Season (Adult / Immature):
National Status: Rare migrant
Local Status: Rare migrant.
Local Record: Grade 4 See here for explanation
Flight time: Oct-Nov.
Foodplant: Oak and Elm.
|Year first recorded||1997||1997|
|Year last recorded||2011||2011|
|Number of records||18||36|
|Number of individuals||17||34|
For the region, we have a total of 36 records from 16 sites. Earliest record on file is in 1997.
For further information refer UK Moths.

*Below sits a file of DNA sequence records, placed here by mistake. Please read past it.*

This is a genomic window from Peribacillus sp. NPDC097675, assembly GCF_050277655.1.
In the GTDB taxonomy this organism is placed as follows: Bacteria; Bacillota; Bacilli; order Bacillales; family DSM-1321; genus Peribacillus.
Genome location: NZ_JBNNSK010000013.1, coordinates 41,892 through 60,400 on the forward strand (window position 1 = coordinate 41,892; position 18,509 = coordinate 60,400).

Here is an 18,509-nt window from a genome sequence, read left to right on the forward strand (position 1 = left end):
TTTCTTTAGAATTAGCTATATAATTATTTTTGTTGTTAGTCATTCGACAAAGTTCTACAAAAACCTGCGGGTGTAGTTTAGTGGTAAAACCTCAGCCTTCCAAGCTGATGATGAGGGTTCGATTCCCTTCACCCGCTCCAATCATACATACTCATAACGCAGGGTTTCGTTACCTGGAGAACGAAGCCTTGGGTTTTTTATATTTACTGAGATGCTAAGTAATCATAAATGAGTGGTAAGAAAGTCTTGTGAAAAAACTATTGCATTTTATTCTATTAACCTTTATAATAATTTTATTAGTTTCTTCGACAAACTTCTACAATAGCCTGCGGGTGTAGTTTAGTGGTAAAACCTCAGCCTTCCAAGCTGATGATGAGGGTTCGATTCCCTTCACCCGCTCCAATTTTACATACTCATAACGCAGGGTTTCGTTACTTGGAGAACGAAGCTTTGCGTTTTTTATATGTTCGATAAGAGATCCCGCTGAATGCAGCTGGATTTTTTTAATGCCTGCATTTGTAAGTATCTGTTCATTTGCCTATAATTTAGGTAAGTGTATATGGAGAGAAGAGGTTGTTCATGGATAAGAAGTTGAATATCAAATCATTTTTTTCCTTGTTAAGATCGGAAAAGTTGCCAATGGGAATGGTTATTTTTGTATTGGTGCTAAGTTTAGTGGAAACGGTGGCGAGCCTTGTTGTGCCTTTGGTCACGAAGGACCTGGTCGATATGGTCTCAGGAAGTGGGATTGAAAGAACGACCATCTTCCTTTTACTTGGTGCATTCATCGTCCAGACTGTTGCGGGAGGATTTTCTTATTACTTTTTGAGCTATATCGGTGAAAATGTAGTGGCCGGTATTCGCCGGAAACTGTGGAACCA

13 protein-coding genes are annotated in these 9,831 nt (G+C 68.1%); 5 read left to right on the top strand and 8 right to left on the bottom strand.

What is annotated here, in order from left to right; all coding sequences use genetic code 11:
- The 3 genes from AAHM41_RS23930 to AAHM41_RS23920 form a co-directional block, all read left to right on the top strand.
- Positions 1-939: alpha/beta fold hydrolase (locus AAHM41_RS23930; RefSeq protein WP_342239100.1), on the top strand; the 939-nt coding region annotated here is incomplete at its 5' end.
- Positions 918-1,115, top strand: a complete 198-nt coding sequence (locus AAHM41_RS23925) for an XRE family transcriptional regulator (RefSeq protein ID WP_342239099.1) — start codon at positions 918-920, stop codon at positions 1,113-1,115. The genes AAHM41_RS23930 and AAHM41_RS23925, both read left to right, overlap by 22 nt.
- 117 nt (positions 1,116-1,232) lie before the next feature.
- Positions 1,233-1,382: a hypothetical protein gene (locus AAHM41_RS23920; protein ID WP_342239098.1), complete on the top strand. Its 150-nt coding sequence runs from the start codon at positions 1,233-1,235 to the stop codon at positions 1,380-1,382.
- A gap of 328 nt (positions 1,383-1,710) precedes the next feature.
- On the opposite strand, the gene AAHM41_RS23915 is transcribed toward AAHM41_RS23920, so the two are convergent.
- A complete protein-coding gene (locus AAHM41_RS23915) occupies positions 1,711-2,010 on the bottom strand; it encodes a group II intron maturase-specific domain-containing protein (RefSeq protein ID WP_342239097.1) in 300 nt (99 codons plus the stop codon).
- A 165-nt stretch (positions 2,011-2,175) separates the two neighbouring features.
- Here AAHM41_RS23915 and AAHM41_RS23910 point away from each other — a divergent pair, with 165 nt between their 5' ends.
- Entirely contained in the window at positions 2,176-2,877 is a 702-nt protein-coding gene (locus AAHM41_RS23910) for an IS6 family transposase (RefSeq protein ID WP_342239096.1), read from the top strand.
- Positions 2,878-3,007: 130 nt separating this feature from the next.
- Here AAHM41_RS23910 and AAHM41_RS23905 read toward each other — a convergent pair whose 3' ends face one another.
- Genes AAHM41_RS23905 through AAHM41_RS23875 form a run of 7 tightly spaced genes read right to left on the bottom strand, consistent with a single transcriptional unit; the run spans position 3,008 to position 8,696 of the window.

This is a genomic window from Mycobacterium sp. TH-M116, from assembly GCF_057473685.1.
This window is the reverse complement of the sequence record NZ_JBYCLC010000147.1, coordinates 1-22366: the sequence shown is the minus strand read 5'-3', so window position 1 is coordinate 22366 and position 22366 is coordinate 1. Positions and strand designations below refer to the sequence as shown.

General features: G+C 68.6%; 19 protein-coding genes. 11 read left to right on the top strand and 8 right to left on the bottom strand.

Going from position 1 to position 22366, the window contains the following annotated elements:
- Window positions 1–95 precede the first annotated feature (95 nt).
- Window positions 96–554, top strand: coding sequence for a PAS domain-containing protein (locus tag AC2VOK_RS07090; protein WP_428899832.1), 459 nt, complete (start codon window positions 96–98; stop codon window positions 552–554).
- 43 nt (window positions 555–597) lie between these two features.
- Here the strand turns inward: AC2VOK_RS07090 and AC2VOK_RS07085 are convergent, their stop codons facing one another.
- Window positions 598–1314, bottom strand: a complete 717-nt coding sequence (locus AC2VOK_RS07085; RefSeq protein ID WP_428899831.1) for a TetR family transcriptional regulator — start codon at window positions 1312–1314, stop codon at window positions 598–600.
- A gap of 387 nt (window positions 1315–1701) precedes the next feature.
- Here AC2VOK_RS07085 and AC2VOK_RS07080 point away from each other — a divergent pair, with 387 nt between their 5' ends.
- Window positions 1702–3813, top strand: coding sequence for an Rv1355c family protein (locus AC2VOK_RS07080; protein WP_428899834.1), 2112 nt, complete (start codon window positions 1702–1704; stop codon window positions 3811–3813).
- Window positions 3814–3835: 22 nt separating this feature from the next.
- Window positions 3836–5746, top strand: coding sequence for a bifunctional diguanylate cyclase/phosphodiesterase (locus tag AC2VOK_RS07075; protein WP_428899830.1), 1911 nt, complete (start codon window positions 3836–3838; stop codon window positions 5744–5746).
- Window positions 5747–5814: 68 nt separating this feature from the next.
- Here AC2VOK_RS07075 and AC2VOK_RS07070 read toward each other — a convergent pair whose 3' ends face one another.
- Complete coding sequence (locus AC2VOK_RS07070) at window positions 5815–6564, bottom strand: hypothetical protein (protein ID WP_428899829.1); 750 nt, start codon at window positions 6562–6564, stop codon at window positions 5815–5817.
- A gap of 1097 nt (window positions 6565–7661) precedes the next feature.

Davey, P., 2009: A resident species in woodland on chalky soil in Sussex and Kent between 1847 and 1880 and noted as a rare immigrant subsequently, the larva feeding on deciduous trees at first and later on herbaceous plants. It is locally common within deciduous woodland throughout much of Europe, but absent from southern Iberia. Seventeen moths have been recorded in Dorset; all are suspected immigrants and nearly half of the tally appeared during the autumn of 2004 when a source of central France was likely. Several examples were then seen the following spring and are likely to have hibernated post-immigration. The two West Bexington moths from 2004, a male and a female, were retained and kept in a fridge over the winter. The two were then brought together, paired, and the female duly laid in the region of six hundred ova. The larvae were successfully reared on birch (Betula spp.) and elm (Ulmus spp.). West Bexington, at MV on 5 November and on 11 November 2004, 28 October 2006 (R Eden), Portland, at MV on 27 November 1997, 3 November 1999, two on 2 November, one on 6 November and one on 7 November 2004 (M Cade), Weymouth, at MV on 31 March 2005 (R Lambert), Puddletown, on 28 October 2005 (H Wood Homer), Durlston, on 2 November 2004 (S Nash), two on 27 October 2005 (D Brown, M Townsend), 28 October 2006 (A Jenkins), Canford Cliffs, at MV in March 2005 (Mrs P Taylor), Bournemouth, on 14 October 1902 (Major R Robertson), 7 November 1902 (W Hooker).